My mother, however, was not in the living room the Christmas Eve he used the word “divorced.”
Indeed, I treated college like a trial separation. Legally an adult yet not financially independent, I practiced polite estrangement from him. On my Sunday calls home, I spoke exclusively to my mother. Only before hanging up did I acknowledge his existence, casually asking her to send him my regards. On major holidays, I returned from college and hid in my room, emerging only for mandatory family dinners.
“No,” my father dismissed my correction. “I once had a wife just like you” – he pointed, continuing in perfect English – “and I divorced her.”
Turns out I was not too much like my father.
I was too much like my father’s ex-wife.
Until that moment, neither I nor my brothers knew of my father’s previous marriage. He rarely spoke to us about his past. Perhaps as children, we simply were not interested.
He provided just enough information to dispel my disbelief – she was Chinese, had worked in the medical field, and likely lived in New Jersey – but not enough to reveal a name or her identity. These details, he insisted, were irrelevant. More worrisome was how our arguments paralleled of his first marriage. He feared that I was becoming selfish, stubborn, and distant – qualities he associated with his ex-wife. “As your father, I have to tell you the truth no one else will. You are still young and you can still change,” he said.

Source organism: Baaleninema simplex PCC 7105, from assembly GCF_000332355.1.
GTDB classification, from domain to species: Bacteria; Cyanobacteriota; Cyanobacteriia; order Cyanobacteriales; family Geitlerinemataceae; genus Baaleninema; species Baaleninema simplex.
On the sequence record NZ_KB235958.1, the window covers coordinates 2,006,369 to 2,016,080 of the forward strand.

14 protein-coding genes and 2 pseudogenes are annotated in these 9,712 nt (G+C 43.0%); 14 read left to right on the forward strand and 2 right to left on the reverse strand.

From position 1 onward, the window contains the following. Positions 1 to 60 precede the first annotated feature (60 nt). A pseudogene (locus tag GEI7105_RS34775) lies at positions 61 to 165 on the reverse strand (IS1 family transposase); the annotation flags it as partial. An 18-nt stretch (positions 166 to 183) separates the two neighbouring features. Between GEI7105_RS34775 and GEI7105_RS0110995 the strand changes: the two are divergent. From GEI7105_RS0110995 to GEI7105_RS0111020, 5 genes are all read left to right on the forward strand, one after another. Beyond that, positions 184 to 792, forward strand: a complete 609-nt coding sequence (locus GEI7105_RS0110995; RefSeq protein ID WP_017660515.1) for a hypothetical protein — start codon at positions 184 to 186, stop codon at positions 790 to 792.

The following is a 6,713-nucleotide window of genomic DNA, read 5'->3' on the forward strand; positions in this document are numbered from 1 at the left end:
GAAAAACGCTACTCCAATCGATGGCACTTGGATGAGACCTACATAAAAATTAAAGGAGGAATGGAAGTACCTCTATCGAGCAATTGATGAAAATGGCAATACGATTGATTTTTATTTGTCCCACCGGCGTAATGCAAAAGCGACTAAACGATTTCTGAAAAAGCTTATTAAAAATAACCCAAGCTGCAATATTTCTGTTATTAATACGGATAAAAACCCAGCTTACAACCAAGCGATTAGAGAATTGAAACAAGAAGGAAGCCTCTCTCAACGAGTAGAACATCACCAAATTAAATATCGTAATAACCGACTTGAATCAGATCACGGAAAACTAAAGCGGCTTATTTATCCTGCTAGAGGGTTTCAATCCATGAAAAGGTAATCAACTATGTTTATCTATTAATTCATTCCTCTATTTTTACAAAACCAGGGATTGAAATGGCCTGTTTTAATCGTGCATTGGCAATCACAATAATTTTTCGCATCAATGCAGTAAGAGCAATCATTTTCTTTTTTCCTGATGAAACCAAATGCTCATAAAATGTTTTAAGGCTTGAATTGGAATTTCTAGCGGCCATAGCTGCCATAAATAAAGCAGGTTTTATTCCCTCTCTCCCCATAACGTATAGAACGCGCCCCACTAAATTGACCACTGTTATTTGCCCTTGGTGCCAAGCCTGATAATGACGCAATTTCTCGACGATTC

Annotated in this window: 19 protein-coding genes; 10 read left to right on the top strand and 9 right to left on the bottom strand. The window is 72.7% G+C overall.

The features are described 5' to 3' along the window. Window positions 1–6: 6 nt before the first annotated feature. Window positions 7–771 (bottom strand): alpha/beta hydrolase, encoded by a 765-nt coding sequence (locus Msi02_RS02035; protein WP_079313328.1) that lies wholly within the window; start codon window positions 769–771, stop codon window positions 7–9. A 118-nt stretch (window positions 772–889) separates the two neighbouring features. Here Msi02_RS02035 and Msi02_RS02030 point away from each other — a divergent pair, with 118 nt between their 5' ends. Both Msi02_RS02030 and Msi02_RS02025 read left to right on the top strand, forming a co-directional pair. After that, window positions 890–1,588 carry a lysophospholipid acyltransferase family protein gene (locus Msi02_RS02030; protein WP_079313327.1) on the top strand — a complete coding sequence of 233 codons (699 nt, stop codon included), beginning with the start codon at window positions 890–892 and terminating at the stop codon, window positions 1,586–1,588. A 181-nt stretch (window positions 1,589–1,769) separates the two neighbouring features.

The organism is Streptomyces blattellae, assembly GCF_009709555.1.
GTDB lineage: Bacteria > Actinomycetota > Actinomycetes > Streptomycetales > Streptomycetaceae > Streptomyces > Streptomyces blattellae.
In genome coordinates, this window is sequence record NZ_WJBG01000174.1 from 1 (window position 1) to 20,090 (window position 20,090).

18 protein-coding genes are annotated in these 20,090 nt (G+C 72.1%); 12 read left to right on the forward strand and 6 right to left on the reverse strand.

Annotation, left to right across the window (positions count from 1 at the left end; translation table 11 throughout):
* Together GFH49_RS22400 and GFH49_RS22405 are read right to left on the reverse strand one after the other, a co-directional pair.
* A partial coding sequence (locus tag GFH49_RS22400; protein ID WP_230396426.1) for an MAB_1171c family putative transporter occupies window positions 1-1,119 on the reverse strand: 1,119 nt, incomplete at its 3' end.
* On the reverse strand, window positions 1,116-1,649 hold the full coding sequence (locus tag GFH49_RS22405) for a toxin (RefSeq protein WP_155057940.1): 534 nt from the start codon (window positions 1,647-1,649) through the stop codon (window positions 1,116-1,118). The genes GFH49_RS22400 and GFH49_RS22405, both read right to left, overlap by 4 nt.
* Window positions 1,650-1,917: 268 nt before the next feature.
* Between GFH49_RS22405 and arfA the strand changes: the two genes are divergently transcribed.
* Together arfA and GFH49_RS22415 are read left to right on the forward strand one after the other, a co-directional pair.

Exasperated, he continued: “why can’t you be like your mother?”
As I grew older, I stumbled across more facts about my father’s past. Our family vacations were limited, for instance, because he had never camped, learned to swim, nor even ridden a bike. From one of his childhood friends, I discovered he had skipped classes in high school to smoke, gamble, and pool shark. With a poor academic record, he had only managed to attend university due to his redeeming high marks on the scholastic national exam. (In retrospect, this explained why my father insisted on keeping me housebound for the two months leading up to my SATs.)